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Sniper Ace: From the Eastern Front to Siberia

Sniper Ace: From the Eastern Front to Siberia [Kindle Edition]

Bruno Sutkus , David L. Robbins
3.9 out of 5 stars  See all reviews (11 customer reviews)

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Product Description

Product Description

Throughout World War II, German snipers were obliged to carry a ’Scharfshützen Buch’ which recorded every kill. Each success noted had to be verified by a witness and signed by a superior officer.The journal of Sutkus is one of only a few such books to have survived the war. It records more than 200 kills, placing him as one of the war’s most successful snipers. A large part of his journal is reproduced for the first time here.

As a Hitler Youth member his skill as a marksman was quickly noted and, in July 1943, aged 19, he was drafted into the Wehrmacht. A month later he was sent on a five month sniper’s course in Wilna, after which he was posted to the Eastern Front.

He was so successful that his superiors sent him to crucial positions. Despite his age, he was regarded as one of Germany’s best snipers and in November 1944 he was awarded the Scharfshützenabzeichen 3 Stufe – the highest award for a sniper.

After being wounded in January 1945, Sutkus was given time to recuperate away from the Eastern Front. During this time he met a Red Cross nurse, to whom he gave all his journal.

When the war finished, Sutkus was forced to join the Red Army. He deserted to join the Lithuanian resistance fighters. After being captured again he was tortured by the KGB and deported to Siberia to endure forced labor. It was not until the collapse of the Soviet Union that he was able return to Germany and find his journal, still in the hands of the same nurse.
Introduction written by David L. Robbins.

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Customer Reviews

Most Helpful Customer Reviews
19 of 20 people found the following review helpful
3.0 out of 5 stars Grim and rare. 3 Nov 2009
Bruno Sutkus' Scharfshutzenheft (sniper's log) recorded his killing of 207 Soviet soldiers between May 1944 and January 1945 and formed the basis for a book published in Germany in 2003, the year in which Sutkus died, after a life which can only be described as very harsh by today's standards.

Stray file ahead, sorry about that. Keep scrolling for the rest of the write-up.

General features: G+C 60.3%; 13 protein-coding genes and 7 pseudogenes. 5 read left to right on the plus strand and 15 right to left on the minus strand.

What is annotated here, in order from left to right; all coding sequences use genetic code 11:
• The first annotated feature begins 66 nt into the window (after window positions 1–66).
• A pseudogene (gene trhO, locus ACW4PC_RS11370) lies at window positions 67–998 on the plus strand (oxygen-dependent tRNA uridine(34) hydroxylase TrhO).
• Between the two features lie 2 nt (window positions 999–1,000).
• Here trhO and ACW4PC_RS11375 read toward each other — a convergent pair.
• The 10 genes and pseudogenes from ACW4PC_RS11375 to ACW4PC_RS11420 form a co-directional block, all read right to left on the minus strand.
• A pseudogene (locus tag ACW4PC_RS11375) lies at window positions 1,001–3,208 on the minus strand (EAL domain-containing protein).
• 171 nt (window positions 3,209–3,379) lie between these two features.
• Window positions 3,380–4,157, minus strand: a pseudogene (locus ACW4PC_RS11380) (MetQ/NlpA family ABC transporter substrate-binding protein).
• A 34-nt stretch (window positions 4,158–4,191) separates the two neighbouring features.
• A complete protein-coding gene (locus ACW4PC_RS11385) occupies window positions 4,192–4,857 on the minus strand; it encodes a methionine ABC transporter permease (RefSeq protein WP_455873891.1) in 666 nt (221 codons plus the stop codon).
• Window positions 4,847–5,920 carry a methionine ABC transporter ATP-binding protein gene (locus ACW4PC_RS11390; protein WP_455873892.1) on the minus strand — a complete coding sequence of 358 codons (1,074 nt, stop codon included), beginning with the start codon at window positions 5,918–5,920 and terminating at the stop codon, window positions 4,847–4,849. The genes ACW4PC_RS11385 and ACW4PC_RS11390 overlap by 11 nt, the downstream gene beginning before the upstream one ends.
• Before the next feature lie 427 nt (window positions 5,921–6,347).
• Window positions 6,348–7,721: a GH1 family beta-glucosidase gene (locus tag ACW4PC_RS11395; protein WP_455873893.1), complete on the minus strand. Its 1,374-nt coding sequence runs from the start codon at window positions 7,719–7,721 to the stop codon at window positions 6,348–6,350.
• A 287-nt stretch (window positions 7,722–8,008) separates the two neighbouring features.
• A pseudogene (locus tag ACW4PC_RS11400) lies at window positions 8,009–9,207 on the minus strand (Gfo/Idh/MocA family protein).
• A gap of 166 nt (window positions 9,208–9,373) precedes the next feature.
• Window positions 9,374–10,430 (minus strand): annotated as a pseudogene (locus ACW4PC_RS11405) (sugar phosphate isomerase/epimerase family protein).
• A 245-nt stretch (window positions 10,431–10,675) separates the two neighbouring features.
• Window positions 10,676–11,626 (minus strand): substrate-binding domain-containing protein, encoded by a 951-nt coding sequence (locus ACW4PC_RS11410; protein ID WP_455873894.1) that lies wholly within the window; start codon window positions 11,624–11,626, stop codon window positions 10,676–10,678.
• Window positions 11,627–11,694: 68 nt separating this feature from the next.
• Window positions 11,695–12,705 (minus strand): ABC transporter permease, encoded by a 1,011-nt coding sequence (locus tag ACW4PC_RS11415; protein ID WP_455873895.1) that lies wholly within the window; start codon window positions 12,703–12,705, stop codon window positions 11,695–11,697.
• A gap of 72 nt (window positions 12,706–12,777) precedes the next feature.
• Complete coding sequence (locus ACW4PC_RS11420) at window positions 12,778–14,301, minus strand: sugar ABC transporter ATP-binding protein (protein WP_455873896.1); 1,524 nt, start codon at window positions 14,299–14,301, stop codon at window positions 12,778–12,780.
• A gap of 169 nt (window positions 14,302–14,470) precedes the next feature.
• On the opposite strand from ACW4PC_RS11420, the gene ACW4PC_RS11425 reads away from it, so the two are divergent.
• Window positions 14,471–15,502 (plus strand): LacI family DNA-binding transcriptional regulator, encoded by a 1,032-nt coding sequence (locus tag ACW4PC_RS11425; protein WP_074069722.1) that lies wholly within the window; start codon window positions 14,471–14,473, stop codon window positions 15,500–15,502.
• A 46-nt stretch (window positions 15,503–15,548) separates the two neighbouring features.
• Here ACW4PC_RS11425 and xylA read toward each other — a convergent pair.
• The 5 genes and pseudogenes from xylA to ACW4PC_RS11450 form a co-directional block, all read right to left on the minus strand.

The first part of the book contains sparse detail of his early life and is mainly about his career as a sniper with Grenadier Regiment 196 on the Eastern Front. It is a grim kill-by-kill account, he was clearly an exceptional shot, 'winning' 52 sniper duels. It is a bit repetitive though, besides narrative on each shooting, it reproduces the log entry for each kill. There are also 18 pages of plates reproducing parts of his handwritten log. To me, in this English language edition, it would have been more interesting to have a just a couple of log samples then perhaps some previously unpublished photos germane to the topic. The narrative tell us little of Sutkus' obviously excellent fieldcraft or weaponry other than that he used the ZF-K98k rifle. On both tactics and German sniper weapons, Albrecht Wacker's book, 'Sniper on the Eastern Front: The Memoirs of Sepp Allerberger (Pen & Sword, 2005) provides more detail and a more interesting read. Sutkus' book reflects what was in his log and his memory of subsequent events but would benefit from more editorial narrative and explanation of the circumstances. Ultimately, one gets the impression that Sutkus showed little contrition for the fact that his country had started the war, or the way it proceeded to wage a war of annihilation. He was clearly an extremely tough character and when you read of his apalling treatment in post-war Soviet labour camps you can understand his rabid anti-communism.
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5 of 5 people found the following review helpful
2.0 out of 5 stars Somewhat misleading title... 1 Nov 2010
Format:Hardcover|Verified Purchase